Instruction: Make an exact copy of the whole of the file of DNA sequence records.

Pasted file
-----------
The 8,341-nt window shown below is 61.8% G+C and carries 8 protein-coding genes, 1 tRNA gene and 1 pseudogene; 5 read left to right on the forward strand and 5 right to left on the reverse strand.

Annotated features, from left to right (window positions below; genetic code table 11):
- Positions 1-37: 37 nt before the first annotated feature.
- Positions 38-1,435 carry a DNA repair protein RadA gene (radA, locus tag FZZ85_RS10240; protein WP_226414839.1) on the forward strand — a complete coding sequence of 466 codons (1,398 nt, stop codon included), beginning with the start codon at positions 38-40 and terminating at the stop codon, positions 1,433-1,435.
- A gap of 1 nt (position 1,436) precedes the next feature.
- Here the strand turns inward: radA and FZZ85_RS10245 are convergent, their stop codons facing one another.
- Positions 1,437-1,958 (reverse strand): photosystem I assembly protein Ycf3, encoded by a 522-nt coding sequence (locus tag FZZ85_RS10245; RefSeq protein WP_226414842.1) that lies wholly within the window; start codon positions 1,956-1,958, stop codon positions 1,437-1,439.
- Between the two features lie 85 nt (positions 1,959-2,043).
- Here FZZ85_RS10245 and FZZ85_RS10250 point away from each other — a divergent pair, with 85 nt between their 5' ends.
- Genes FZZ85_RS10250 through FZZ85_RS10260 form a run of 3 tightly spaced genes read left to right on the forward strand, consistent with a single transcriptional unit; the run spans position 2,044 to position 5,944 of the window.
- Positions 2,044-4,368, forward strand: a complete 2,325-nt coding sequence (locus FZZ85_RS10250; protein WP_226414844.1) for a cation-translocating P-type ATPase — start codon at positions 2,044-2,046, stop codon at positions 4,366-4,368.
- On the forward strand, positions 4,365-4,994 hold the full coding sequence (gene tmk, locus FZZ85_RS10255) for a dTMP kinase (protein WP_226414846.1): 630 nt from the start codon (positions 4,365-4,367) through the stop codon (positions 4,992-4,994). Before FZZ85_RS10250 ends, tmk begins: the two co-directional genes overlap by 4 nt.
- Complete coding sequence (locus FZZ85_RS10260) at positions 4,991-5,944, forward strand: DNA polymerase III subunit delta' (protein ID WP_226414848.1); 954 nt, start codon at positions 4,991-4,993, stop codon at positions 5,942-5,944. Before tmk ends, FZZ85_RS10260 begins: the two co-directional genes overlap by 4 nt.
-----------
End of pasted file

The 8,341-nt window shown below is 61.8% G+C and carries 8 protein-coding genes, 1 tRNA gene and 1 pseudogene; 5 read left to right on the forward strand and 5 right to left on the reverse strand.

Annotated features, from left to right (window positions below; genetic code table 11):
- Positions 1-37: 37 nt before the first annotated feature.
- Positions 38-1,435 carry a DNA repair protein RadA gene (radA, locus tag FZZ85_RS10240; protein WP_226414839.1) on the forward strand — a complete coding sequence of 466 codons (1,398 nt, stop codon included), beginning with the start codon at positions 38-40 and terminating at the stop codon, positions 1,433-1,435.
- A gap of 1 nt (position 1,436) precedes the next feature.
- Here the strand turns inward: radA and FZZ85_RS10245 are convergent, their stop codons facing one another.
- Positions 1,437-1,958 (reverse strand): photosystem I assembly protein Ycf3, encoded by a 522-nt coding sequence (locus tag FZZ85_RS10245; RefSeq protein WP_226414842.1) that lies wholly within the window; start codon positions 1,956-1,958, stop codon positions 1,437-1,439.
- Between the two features lie 85 nt (positions 1,959-2,043).
- Here FZZ85_RS10245 and FZZ85_RS10250 point away from each other — a divergent pair, with 85 nt between their 5' ends.
- Genes FZZ85_RS10250 through FZZ85_RS10260 form a run of 3 tightly spaced genes read left to right on the forward strand, consistent with a single transcriptional unit; the run spans position 2,044 to position 5,944 of the window.
- Positions 2,044-4,368, forward strand: a complete 2,325-nt coding sequence (locus FZZ85_RS10250; protein WP_226414844.1) for a cation-translocating P-type ATPase — start codon at positions 2,044-2,046, stop codon at positions 4,366-4,368.
- On the forward strand, positions 4,365-4,994 hold the full coding sequence (gene tmk, locus FZZ85_RS10255) for a dTMP kinase (protein WP_226414846.1): 630 nt from the start codon (positions 4,365-4,367) through the stop codon (positions 4,992-4,994). Before FZZ85_RS10250 ends, tmk begins: the two co-directional genes overlap by 4 nt.
- Complete coding sequence (locus FZZ85_RS10260) at positions 4,991-5,944, forward strand: DNA polymerase III subunit delta' (protein ID WP_226414848.1); 954 nt, start codon at positions 4,991-4,993, stop codon at positions 5,942-5,944. Before tmk ends, FZZ85_RS10260 begins: the two co-directional genes overlap by 4 nt.